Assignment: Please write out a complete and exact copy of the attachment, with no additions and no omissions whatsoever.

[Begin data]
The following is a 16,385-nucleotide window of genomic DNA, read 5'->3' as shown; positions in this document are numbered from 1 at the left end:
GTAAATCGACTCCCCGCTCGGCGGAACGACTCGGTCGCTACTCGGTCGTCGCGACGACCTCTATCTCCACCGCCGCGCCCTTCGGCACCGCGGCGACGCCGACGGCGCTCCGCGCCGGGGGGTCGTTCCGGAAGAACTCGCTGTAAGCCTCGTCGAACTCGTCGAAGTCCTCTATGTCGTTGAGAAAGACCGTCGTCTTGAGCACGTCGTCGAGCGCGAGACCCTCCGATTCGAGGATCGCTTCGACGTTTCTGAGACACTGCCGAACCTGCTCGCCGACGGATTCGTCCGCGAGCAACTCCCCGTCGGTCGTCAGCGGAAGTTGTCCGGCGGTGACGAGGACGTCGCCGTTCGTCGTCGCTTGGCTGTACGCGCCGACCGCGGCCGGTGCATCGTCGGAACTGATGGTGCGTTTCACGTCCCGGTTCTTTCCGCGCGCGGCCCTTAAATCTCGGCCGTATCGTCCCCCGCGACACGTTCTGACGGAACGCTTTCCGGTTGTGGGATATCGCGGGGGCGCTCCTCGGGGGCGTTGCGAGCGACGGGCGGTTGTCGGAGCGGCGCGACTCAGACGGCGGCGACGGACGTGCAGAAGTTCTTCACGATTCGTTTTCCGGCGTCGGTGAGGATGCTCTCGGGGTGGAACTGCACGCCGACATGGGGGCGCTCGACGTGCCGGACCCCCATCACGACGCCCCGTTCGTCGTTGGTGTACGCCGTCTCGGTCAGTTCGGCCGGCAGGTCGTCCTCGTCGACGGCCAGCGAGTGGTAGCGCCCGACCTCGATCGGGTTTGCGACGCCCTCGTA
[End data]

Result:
The following is a 16,385-nucleotide window of genomic DNA, read 5'->3' as shown; positions in this document are numbered from 1 at the left end:
GTAAATCGACTCCCCGCTCGGCGGAACGACTCGGTCGCTACTCGGTCGTCGCGACGACCTCTATCTCCACCGCCGCGCCCTTCGGCACCGCGGCGACGCCGACGGCGCTCCGCGCCGGGGGGTCGTTCCGGAAGAACTCGCTGTAAGCCTCGTCGAACTCGTCGAAGTCCTCTATGTCGTTGAGAAAGACCGTCGTCTTGAGCACGTCGTCGAGCGCGAGACCCTCCGATTCGAGGATCGCTTCGACGTTTCTGAGACACTGCCGAACCTGCTCGCCGACGGATTCGTCCGCGAGCAACTCCCCGTCGGTCGTCAGCGGAAGTTGTCCGGCGGTGACGAGGACGTCGCCGTTCGTCGTCGCTTGGCTGTACGCGCCGACCGCGGCCGGTGCATCGTCGGAACTGATGGTGCGTTTCACGTCCCGGTTCTTTCCGCGCGCGGCCCTTAAATCTCGGCCGTATCGTCCCCCGCGACACGTTCTGACGGAACGCTTTCCGGTTGTGGGATATCGCGGGGGCGCTCCTCGGGGGCGTTGCGAGCGACGGGCGGTTGTCGGAGCGGCGCGACTCAGACGGCGGCGACGGACGTGCAGAAGTTCTTCACGATTCGTTTTCCGGCGTCGGTGAGGATGCTCTCGGGGTGGAACTGCACGCCGACATGGGGGCGCTCGACGTGCCGGACCCCCATCACGACGCCCCGTTCGTCGTTGGTGTACGCCGTCTCGGTCAGTTCGGCCGGCAGGTCGTCCTCGTCGACGGCCAGCGAGTGGTAGCGCCCGACCTCGATCGGGTTTGCGACGCCCTCGTA